Leading House Republican lawmakers were not happy Friday (Aug. 12) with the results of the official close of the FCC's vote on its quadrennial review of media ownership rules.
The FCC's Democratic majority had already voted to retain rules last month, but it does not become official until everyone votes or time runs out and the majority vote becomes official. There had also been at least the possibility that it would be tweaked and re-voted.
As expected, the Republicans voted against, but were still working on their statements at press time, according to an FCC spokesperson.
Broadcasters say the restrictions on local ownership and cross-ownership are outmoded and handicap them in a world of digital competitors.
“A quick glance at today’s media marketplace contradicts the FCC’s finding that only ‘targeted modifications’[like the failing station wavier for newspaper-broadcast crossownerships the FCC approved] are necessary to media ownership rules. The FCC’s order is a weak attempt to fulfill its mandate, and likely sets the stage for additional involvement by the courts to prod the FCC to correctly do its job,” said House Energy & Commerce Committee Chairman Fred Upton (R-Mich.) and Communications Subcommittee Chairman Greg Walden (R-Ore.) in a statement.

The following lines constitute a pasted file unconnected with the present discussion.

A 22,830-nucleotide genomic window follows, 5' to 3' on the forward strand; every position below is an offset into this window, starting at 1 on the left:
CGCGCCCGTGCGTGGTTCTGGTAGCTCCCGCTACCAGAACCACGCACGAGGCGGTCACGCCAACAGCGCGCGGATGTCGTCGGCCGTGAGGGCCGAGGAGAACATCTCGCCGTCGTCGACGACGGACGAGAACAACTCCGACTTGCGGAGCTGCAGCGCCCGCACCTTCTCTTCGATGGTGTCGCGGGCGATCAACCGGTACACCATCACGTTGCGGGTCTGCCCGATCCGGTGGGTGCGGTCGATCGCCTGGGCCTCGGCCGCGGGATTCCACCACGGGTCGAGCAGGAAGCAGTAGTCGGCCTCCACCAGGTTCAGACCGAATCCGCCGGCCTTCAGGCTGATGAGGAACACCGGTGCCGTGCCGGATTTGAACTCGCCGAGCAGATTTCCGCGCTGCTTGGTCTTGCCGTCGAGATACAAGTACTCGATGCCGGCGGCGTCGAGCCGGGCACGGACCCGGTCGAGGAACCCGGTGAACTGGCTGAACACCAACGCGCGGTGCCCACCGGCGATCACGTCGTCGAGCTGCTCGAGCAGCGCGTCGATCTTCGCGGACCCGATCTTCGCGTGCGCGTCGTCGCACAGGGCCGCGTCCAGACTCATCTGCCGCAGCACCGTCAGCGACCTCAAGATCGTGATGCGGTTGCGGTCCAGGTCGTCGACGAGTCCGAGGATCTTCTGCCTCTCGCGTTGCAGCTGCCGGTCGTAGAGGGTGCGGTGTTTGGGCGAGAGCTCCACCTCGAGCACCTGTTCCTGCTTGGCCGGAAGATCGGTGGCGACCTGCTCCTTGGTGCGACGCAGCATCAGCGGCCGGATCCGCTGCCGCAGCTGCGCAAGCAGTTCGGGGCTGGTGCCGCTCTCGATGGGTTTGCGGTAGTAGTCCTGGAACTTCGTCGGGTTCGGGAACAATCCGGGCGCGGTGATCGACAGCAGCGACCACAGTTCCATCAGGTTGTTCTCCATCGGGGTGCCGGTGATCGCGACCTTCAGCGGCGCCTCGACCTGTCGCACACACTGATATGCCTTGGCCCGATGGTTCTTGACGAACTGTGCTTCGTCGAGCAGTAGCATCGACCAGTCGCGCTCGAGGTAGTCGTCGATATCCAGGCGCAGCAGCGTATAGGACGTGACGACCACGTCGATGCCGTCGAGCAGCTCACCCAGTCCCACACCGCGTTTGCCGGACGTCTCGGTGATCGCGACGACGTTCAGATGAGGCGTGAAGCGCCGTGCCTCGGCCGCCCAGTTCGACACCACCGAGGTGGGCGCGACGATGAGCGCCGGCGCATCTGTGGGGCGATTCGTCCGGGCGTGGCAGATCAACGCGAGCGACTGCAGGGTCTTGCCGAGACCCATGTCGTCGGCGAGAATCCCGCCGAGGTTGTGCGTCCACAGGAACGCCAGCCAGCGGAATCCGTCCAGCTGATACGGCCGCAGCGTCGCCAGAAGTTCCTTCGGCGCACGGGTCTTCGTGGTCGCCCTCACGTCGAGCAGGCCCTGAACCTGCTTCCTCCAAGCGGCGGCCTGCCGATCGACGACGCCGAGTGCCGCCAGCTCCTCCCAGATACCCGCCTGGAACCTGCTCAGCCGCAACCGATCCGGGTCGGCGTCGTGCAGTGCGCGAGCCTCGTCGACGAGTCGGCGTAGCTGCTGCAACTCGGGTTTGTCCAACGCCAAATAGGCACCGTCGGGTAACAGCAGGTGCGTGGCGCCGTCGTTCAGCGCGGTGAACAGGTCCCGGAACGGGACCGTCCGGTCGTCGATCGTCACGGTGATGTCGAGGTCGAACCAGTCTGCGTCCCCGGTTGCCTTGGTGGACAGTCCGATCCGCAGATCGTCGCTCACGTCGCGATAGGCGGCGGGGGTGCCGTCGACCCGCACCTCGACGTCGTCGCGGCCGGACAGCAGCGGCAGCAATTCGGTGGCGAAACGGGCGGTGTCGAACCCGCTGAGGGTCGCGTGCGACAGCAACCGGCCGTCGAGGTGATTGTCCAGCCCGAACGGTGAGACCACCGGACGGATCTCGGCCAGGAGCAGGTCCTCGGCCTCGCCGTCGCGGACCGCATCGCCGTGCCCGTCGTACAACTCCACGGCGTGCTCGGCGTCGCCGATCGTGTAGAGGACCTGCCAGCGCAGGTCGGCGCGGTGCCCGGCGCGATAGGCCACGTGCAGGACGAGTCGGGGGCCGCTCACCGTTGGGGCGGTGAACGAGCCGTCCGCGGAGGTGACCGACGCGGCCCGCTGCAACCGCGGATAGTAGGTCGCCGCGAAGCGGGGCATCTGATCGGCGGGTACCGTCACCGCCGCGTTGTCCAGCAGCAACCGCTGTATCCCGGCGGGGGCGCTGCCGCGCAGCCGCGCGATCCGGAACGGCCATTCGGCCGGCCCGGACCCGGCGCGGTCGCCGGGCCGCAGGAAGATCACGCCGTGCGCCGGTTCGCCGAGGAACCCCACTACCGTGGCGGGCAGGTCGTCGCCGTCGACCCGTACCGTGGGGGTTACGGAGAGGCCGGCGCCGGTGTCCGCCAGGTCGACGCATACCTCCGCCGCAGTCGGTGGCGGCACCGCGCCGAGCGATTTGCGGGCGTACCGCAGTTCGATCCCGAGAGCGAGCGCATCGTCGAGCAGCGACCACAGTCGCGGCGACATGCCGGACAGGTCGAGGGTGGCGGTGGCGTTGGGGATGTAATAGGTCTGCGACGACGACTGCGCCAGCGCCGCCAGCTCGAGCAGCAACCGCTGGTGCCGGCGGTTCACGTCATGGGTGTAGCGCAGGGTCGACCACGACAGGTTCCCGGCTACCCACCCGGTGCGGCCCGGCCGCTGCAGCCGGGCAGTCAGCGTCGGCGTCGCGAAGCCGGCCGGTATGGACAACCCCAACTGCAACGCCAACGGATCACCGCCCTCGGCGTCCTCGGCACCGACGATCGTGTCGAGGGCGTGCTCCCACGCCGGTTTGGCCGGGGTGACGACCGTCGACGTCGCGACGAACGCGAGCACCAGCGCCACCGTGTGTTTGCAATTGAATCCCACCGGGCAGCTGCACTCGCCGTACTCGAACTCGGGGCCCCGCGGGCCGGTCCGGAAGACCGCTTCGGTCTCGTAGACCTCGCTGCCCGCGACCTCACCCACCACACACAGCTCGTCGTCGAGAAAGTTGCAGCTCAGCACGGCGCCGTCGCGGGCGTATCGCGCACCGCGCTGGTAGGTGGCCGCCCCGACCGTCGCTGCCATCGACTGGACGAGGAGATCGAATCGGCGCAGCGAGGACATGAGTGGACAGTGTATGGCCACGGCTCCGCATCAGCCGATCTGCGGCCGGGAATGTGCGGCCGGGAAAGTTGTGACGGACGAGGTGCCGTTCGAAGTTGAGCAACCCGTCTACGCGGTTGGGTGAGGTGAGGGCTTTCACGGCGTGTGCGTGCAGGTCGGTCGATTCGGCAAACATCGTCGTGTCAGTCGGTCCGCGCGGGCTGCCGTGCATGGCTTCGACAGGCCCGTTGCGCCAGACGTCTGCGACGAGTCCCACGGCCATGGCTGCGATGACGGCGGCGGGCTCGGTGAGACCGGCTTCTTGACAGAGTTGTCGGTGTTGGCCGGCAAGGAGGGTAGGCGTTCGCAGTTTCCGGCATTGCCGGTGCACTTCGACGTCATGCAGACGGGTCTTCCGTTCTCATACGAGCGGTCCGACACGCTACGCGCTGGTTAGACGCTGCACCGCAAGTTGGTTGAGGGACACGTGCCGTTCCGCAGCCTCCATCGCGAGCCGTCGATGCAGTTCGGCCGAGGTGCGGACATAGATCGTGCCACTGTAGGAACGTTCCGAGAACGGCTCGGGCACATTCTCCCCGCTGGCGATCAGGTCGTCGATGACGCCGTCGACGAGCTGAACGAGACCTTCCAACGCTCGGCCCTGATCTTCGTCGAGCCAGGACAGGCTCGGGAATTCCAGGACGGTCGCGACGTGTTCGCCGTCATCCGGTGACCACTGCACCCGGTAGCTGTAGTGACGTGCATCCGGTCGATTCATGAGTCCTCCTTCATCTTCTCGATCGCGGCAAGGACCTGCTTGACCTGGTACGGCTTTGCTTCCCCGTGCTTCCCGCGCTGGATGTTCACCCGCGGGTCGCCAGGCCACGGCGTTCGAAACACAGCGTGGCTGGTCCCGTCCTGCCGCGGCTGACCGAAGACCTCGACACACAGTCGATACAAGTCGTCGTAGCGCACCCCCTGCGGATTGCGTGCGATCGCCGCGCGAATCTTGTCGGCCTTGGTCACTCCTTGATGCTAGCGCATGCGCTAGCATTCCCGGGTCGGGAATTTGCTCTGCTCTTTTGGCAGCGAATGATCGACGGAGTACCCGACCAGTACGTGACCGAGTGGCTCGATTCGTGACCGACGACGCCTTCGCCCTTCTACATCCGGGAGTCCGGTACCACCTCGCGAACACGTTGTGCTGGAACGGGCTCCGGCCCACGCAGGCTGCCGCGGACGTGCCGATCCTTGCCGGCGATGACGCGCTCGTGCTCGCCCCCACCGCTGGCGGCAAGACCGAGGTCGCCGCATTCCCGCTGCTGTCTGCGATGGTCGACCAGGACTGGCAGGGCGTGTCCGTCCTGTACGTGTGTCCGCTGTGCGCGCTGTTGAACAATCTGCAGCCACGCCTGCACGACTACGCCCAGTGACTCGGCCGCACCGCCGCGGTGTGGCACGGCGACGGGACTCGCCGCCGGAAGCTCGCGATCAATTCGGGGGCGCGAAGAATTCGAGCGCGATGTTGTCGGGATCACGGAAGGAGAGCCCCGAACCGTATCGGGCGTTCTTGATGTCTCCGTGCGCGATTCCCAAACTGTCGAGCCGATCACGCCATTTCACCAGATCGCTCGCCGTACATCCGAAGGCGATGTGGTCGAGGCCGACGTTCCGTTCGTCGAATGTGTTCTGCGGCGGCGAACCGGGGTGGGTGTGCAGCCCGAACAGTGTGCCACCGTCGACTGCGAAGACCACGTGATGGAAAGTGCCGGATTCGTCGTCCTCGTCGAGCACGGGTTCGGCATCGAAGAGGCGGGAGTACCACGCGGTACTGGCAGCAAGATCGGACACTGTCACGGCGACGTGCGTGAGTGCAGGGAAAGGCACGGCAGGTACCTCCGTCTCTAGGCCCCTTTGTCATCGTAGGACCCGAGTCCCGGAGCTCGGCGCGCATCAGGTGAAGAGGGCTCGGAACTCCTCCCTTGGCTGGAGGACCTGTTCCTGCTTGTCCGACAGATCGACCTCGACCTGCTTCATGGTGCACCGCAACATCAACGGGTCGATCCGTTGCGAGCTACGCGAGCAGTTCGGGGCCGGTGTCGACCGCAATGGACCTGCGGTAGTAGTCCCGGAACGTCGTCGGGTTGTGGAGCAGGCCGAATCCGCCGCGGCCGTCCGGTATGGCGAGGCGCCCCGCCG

That was a reference to the likelihood that broadcasters will challenge the decision in court. The FCC just got a smackdown from the Sixth Circuit federal appeals court for preempting state laws limiting municipal broadband buildouts, though it got a big win on net neutrality in the D.C. circuit.
“The current media ownership regulations only serve to prevent traditional sources of journalism from innovating and evolving," said the legislators, "while permitting national new media companies to siphon off more and more local advertising revenue. With jobs and innovation hanging in the balance, we cannot afford to delay this regulatory relief any longer.”
The FCC is expected to release the final text of the item Monday (Aug. 15).
Contributing editor John Eggerton has been an editor and/or writer on media regulation, legislation and policy for over four decades, including covering the FCC, FTC, Congress, the major media trade associations, and the federal courts. In addition to Multichannel News and Broadcasting + Cable, his work has appeared in Radio World, TV Technology, TV Fax, This Week in Consumer Electronics, Variety and the Encyclopedia Britannica.
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